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When "Papa" Yaw Reneer first met his new older brother, Julie Reneer says, it was more like a reunion of two old souls.

It sustains her now to think of tender moments like that night at the airport, when Yaw made a beeline for Brigham's stroller before greeting his new father and sisters.

One family photo shows Yaw trying to read to Brigham in bed. In another, Yaw plants a kiss on his lips.

Those were taken six years ago. Yaw is a healthy 12-year-old. Brigham, then 14, died 21/2 months after their first encounter.

Without Yaw — whom Reneer adopted "through some pretty miraculous miracles" and who initially horded and ate to excess the few American foods he could stomach, fearing a shortage — Reneer might never have visited Ghana.

Without Brigham — afflicted by an ultimately terminal degenerative storage disorder — Reneer might not appreciate the joy that a disabled child can bring to its family's life.

Utah and BYU players will soon share the same field to work a fundraiser for children halfway around the world, and it will be as much because of Yaw and Brigham as anybody else.

They're indispensable.

Which brings us to the importance of this football clinic.

In parts of Ghana, disabled children are often viewed as "spirit children," besetting their families with evil and misfortune.

Ghana passed a disability rights bill in 2006, and tribal leaders have more recently banned the practice of feeding poison to disabled children. Still, there are reports of children left in the wilderness for animals to eat, or dropped on beaches for the waves to carry away.

Acacia Shade is a small Utah nonprofit founded by Holly Cloyd, who, like Reneer, adopted a Ghanaian child in 2009.

Cloyd was later approached by Helena Obeng-Asamoah, overseer of Ghana's orphanages, and told that abandoned disabled children receive insufficient care from the government.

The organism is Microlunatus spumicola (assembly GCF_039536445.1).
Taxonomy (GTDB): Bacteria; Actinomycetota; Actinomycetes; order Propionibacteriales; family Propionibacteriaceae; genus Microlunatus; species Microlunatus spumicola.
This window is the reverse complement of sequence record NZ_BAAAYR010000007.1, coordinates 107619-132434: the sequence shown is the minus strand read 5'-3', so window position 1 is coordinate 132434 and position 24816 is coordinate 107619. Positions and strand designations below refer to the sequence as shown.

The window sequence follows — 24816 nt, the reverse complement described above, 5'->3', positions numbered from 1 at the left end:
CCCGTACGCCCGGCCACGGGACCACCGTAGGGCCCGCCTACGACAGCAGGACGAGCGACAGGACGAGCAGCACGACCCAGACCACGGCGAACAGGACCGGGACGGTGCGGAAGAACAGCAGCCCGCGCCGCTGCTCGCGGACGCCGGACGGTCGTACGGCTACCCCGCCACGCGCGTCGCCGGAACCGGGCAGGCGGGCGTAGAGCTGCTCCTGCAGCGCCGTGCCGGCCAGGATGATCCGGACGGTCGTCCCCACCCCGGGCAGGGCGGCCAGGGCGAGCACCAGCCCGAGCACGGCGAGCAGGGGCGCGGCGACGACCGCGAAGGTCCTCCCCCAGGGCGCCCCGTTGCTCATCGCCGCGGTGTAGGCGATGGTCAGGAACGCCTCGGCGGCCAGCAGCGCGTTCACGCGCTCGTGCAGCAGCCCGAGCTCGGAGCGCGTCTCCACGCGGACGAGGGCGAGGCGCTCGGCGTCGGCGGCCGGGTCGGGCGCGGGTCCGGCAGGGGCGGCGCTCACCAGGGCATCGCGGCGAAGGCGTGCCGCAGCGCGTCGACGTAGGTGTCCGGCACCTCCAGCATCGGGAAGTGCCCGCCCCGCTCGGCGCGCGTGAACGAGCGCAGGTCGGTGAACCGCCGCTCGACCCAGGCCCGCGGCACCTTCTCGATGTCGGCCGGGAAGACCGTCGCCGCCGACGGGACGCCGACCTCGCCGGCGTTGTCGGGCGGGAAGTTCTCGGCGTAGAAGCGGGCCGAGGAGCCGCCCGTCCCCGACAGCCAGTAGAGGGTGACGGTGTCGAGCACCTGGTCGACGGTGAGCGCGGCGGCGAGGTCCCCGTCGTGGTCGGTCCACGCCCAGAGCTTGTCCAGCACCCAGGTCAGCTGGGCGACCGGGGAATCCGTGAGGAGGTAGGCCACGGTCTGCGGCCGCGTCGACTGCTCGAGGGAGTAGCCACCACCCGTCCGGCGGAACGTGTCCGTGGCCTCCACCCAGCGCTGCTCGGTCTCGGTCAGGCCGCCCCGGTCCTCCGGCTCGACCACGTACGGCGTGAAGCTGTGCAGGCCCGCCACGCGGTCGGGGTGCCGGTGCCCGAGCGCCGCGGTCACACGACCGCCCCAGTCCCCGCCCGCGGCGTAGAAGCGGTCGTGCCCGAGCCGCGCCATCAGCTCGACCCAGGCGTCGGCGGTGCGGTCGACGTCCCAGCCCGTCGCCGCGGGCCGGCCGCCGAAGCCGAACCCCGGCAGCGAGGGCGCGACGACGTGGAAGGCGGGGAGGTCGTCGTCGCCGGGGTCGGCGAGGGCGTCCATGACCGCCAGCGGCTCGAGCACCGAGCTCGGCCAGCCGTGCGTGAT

She pleaded for help.

So Cloyd enlisted Reneer and a board of volunteers, and in September 2013, they opened a home in Accra for four disabled children whose ages and original names they'll never know, but who have made dramatic strides thanks to their attention.

Now, Acacia Shade hopes to build another house on land donated by Idaho-based Ghana Make a Difference, which provides homes for children who are susceptible to child trafficking. A nearby school would allow Acacia Shade to integrate their children into society.

That's the impetus for the football clinic, which runs from 10 a.m. to noon Saturday, July 11, at BYU's practice fields.

Headlining is Ghanaian Detroit Lions defensive end Ziggy Ansah, and New York Jets outside linebacker Trevor Reilly also plans to attend.

Utah director of player personnel Fred Whittingham — a childhood friend of Reneer's — expects to bring eight-10 current Utes. Former BYU safety Craig Bills is working to round up some Cougars.

The no-pads clinic is for ages 5-14. Cost is $35, and participants receive a T-shirt, a small lunch, and photos and autographs from the players, who are volunteers. Reneer said 100 percent of donations will go toward building a home in Ghana.

You can also donate $35 to pay for an underprivileged child to attend through the local Boys & Girls Club.

Find out more at Twitter: @matthew_piper